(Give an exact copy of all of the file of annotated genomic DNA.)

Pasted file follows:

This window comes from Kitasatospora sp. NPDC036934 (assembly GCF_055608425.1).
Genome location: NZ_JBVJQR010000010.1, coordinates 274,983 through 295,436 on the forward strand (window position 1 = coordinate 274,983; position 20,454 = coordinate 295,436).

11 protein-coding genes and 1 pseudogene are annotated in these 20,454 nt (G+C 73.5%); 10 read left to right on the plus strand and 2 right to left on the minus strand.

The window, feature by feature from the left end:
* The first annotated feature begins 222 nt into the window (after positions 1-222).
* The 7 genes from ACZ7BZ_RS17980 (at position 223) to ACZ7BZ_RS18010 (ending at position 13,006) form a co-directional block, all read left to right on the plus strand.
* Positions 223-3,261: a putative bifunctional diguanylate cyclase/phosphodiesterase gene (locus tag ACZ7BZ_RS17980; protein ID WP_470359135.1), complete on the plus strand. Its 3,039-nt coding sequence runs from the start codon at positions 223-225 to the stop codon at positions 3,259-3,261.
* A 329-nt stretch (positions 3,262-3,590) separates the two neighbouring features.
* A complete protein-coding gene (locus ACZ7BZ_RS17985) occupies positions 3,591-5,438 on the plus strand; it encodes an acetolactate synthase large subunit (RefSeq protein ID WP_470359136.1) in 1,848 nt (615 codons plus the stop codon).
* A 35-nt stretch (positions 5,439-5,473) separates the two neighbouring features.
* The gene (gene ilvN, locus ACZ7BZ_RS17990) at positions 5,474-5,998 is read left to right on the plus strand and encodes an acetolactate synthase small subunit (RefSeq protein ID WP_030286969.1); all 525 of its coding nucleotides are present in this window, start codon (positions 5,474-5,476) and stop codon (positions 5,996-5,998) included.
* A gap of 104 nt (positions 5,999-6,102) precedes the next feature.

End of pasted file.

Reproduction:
This window comes from Kitasatospora sp. NPDC036934 (assembly GCF_055608425.1).
Genome location: NZ_JBVJQR010000010.1, coordinates 274,983 through 295,436 on the forward strand (window position 1 = coordinate 274,983; position 20,454 = coordinate 295,436).

11 protein-coding genes and 1 pseudogene are annotated in these 20,454 nt (G+C 73.5%); 10 read left to right on the plus strand and 2 right to left on the minus strand.

The window, feature by feature from the left end:
* The first annotated feature begins 222 nt into the window (after positions 1-222).
* The 7 genes from ACZ7BZ_RS17980 (at position 223) to ACZ7BZ_RS18010 (ending at position 13,006) form a co-directional block, all read left to right on the plus strand.
* Positions 223-3,261: a putative bifunctional diguanylate cyclase/phosphodiesterase gene (locus tag ACZ7BZ_RS17980; protein ID WP_470359135.1), complete on the plus strand. Its 3,039-nt coding sequence runs from the start codon at positions 223-225 to the stop codon at positions 3,259-3,261.
* A 329-nt stretch (positions 3,262-3,590) separates the two neighbouring features.
* A complete protein-coding gene (locus ACZ7BZ_RS17985) occupies positions 3,591-5,438 on the plus strand; it encodes an acetolactate synthase large subunit (RefSeq protein ID WP_470359136.1) in 1,848 nt (615 codons plus the stop codon).
* A 35-nt stretch (positions 5,439-5,473) separates the two neighbouring features.
* The gene (gene ilvN, locus ACZ7BZ_RS17990) at positions 5,474-5,998 is read left to right on the plus strand and encodes an acetolactate synthase small subunit (RefSeq protein ID WP_030286969.1); all 525 of its coding nucleotides are present in this window, start codon (positions 5,474-5,476) and stop codon (positions 5,996-5,998) included.
* A gap of 104 nt (positions 5,999-6,102) precedes the next feature.